# 22. The comparator¶

The comparator is an electronic circuit similar to the operational amplifier, with the difference of being specialized in providing a digital output, which is connected to the positive voltage or the negative supply voltage, without providing intermediate voltages.

Comparator symbol.

The terminals of the comparator are the same terminals that an operational amplifier has. The difference between the two consists of their internal functioning, which is much faster and specialized in giving all-nothing outputs.

Actual comparator terminals:
• Negative input terminal.
• Positive input terminal.
• Output terminal.
• Positive power terminal.
• Negative power terminal.

## Functioning¶

A comparator is an electronic component similar to the operational amplifier. It has two voltage input terminals that are compared to each other and an output terminal that delivers a voltage that depends on the input voltage, whichever is higher. If the positive input has a higher voltage than the negative input, the output voltage will be positive. Conversely, if the negative input has a higher voltage than the positive input, the output voltage will be negative.

The difference of the comparator with respect to the operational amplifier is that its output is prepared to deliver extreme values. The output will be connected to the positive supply voltage or the negative supply voltage. This circuit is not prepared to give intermediate voltage values.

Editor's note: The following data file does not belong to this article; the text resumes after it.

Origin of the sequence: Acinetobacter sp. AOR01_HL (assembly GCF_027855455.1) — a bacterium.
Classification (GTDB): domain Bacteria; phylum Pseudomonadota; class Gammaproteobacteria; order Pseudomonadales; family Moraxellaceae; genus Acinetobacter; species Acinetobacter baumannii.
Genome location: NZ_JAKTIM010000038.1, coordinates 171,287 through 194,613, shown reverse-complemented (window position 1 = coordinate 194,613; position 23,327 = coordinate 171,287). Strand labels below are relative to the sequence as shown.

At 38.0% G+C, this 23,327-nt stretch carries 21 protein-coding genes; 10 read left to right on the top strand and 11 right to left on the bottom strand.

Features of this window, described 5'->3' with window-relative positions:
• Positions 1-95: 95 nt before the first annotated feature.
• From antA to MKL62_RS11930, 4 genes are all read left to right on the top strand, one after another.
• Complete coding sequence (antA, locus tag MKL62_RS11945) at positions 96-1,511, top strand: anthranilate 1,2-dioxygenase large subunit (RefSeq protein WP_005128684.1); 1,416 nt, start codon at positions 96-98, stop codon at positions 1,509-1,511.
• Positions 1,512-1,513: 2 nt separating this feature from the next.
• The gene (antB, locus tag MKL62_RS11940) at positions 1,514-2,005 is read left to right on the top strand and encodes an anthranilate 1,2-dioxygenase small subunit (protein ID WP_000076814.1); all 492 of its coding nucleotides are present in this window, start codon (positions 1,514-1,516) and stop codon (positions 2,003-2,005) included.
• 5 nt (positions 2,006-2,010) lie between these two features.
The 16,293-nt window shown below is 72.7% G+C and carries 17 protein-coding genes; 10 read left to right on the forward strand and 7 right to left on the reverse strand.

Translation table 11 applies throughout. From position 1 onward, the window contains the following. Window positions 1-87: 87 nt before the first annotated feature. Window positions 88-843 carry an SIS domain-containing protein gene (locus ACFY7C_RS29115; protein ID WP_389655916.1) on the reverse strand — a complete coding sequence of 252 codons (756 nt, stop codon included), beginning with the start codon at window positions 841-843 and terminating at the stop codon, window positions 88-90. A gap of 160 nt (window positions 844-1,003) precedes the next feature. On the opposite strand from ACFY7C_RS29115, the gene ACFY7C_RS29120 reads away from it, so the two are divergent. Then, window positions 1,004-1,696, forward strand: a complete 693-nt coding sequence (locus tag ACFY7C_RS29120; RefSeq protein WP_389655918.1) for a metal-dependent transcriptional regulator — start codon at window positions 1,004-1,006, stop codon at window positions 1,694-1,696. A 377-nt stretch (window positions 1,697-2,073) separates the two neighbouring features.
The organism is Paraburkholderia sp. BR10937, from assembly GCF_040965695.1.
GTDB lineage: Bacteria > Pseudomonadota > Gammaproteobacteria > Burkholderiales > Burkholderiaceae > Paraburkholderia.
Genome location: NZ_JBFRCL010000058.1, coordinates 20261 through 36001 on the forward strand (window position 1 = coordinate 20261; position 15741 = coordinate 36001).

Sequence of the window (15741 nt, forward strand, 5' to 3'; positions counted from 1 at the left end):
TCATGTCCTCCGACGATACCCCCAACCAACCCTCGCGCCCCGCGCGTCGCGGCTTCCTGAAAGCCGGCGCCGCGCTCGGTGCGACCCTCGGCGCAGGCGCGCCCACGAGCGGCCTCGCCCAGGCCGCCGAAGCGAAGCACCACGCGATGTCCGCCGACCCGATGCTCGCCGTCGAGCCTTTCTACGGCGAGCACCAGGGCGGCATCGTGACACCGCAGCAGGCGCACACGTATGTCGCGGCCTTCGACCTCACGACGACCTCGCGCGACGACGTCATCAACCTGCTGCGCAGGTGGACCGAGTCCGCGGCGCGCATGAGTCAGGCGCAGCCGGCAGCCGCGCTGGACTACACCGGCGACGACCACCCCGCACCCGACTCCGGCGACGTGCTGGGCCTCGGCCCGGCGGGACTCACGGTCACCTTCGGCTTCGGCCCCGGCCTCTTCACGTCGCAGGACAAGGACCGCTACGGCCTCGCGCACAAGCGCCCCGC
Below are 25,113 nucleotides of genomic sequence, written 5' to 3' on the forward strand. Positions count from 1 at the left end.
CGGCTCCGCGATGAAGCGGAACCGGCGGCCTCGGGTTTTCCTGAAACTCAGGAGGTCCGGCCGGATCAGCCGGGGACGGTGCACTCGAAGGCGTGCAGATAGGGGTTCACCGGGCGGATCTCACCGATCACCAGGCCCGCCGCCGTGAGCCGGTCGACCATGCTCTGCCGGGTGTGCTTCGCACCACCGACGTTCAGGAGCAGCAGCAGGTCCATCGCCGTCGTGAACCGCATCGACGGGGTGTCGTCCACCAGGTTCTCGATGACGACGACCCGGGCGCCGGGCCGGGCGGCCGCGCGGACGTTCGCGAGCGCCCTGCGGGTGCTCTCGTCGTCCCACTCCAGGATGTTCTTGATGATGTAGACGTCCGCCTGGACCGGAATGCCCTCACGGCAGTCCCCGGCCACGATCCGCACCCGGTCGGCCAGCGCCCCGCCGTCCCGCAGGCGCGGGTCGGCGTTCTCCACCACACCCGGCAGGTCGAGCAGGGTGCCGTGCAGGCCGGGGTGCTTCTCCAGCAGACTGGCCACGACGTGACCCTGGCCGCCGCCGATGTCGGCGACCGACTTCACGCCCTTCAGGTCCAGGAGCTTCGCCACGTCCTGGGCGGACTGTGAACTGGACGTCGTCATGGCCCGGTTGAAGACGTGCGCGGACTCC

An advantage of the comparator is that its response is much faster than the response of an equivalent operational amplifier.

## Simulation¶

In the following circuit we can see a comparator functioning as a luminosity detector. The circuit turns on a lamp when the light detector detects low brightness outside the house.

This comparator has an output that is called "open collector" and that means that it is only capable of connecting the output to negative voltage. Therefore, the circuit needs resistor R4 to be added to achieve a positive voltage at the output.

This resistor R4 is called a pull-up resistor because it 'pulls up' the output voltage towards positive values.

## Exercises¶

1. Draw the symbol for a comparator.

2. Explain in your words how a comparator works.

3. How many terminals does a real comparator have? What does each one work for?

4. What differences does a comparator have with respect to an operational amplifier?

5. What is a pull-up resistor and what is it for?

Why is a pull-up resistor needed in some comparators?

6. What type of feedback do you think the simulation circuit has? Reason your answer.

7. Draw a circuit that uses a comparator to detect ambient brightness and turns on a lamp when the environment is dark.

8. Modify the simulation above so that the lamp turns on when there is high light on the sensor and turns off when there is low light.